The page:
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Does your crop need additional nitrogen?

By: Ken Panchuk, PAg. Provincial Specialist Soils, Crops and Irrigation Branch

The southern U.S. wheat harvest is underway, with early Kansas wheat showing lower-than-ideal protein levels. This may result in increased demand for higher protein wheat that could translate into higher protein premiums for our bread wheat classes. To ensure high protein levels, producers can top dress additional nitrogen in the form of liquid nitrogen, with or without a urease inhibitor (if needed).

The rate of nitrogen needed will depend on the yield and protein potential in a particular crop. In general, top-up nitrogen rates range from 20 to 40 pounds of actual nitrogen per acre applied with drop tubes or split nozzles. This application method minimizes leaf burn as large drops roll off the leaves and fall to the soil surface. If there is no rain in the forecast for a couple of days, then use a urease inhibitor to protect the urea part of the liquid nitrogen fertilizer while waiting for a rain to move the nitrogen into the soil for access by the crop. About half an inch of rain is needed to move the nitrogen into the soil. Application of nitrogen at an early growth stage, before elongation in wheat, can provide both yield and protein increases. However, this assumes normal precipitation during critical times for the rest of the growing season. Application of nitrogen at later growth stages contributes more to protein.

A hand-held Greenseeker can be a
useful tool to assess and compare areas
of the field that may need additional nitrogen.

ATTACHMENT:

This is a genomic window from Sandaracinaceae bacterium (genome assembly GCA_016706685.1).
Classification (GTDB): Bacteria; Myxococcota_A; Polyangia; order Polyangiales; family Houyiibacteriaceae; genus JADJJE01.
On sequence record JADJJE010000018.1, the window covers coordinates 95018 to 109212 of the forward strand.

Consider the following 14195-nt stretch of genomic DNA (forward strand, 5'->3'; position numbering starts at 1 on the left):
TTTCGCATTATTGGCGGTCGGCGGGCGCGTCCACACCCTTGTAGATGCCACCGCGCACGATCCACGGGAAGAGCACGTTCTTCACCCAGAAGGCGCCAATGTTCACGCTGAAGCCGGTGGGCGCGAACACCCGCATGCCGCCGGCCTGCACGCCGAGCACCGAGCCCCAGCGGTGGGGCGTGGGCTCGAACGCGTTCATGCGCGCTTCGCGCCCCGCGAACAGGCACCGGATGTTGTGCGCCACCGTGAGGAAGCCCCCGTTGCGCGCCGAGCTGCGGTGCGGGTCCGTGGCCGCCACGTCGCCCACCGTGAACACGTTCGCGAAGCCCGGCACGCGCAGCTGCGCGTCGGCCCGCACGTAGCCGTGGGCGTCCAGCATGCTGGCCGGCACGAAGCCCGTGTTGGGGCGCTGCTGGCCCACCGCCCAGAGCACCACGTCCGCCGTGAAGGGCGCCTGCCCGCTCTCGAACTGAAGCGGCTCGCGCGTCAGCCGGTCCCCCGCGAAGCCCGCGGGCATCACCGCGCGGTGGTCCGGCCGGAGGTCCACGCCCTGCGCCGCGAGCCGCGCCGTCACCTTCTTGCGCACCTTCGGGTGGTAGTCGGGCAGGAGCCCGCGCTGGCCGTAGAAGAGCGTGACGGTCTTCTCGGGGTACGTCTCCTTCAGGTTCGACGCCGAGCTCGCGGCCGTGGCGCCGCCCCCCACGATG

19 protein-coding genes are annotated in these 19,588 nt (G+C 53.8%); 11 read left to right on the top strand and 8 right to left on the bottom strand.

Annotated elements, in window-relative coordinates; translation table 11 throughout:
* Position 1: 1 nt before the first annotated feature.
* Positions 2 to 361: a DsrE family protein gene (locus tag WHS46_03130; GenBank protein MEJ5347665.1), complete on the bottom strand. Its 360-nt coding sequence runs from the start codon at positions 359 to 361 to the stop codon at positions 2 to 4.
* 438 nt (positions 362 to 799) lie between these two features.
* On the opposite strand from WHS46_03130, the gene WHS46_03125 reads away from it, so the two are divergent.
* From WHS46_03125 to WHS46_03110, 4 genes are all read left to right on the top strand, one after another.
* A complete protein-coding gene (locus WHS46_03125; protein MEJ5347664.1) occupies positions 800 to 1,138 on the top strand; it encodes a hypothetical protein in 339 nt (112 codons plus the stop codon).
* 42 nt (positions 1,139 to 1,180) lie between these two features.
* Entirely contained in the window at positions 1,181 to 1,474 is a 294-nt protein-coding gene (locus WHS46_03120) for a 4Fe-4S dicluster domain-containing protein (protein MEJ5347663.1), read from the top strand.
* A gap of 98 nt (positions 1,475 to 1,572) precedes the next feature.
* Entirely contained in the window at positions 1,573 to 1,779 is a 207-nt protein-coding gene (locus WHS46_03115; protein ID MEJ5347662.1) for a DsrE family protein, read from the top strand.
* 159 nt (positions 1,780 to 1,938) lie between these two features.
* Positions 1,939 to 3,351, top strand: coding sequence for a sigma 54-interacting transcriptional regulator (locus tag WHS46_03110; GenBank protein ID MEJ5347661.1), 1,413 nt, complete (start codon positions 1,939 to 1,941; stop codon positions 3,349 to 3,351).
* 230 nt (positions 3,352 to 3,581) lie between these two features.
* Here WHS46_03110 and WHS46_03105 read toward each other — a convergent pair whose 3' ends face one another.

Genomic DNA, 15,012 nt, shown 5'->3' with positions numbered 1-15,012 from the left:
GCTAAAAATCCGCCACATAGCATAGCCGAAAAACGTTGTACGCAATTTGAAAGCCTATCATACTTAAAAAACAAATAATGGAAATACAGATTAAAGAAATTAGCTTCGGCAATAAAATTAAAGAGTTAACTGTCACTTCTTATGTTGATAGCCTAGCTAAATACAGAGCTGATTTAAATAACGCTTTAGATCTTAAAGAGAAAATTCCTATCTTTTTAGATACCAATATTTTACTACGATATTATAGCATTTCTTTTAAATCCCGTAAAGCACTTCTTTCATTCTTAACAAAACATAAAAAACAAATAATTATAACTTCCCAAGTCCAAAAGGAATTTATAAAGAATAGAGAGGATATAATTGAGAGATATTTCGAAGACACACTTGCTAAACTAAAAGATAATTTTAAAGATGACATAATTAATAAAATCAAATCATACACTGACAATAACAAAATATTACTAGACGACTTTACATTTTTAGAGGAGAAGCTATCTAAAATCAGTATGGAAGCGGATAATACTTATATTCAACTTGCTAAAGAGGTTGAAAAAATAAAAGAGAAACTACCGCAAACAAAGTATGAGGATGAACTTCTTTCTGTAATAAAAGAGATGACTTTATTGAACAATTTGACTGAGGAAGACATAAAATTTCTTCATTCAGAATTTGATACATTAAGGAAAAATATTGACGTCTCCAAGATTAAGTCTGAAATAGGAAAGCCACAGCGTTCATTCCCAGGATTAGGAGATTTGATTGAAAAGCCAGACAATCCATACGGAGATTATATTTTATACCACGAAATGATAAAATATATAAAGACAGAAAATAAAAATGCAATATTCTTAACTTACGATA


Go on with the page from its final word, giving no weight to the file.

Several tools are available for crop scouting to determine whether additional nitrogen is needed. Tissue testing from good and pale green areas within a field gives an indication of nitrogen levels within crop tissues to aid decision making. Today, there is a move to use electronic real time sensors such as a hand-held Greenseeker. A Greenseeker, or other optical sensors whether hand-held or on a drone, require a nitrogen-rich check strip of the same crop variety to compare to other areas of the field. GPS tracking helps identify the areas of the field during the field operation. Some producers have optical sensors on their high-clearance applicator, which enables automatic, on-the-go sensing of nitrogen needs. Satellite images, in real time, are also available to assist in identifying areas that may need additional nitrogen. However, field scouting is still a necessary step to determine if the pale green areas that appear to need more nitrogen are not caused by other issues such as problem soils, and root or leaf diseases.

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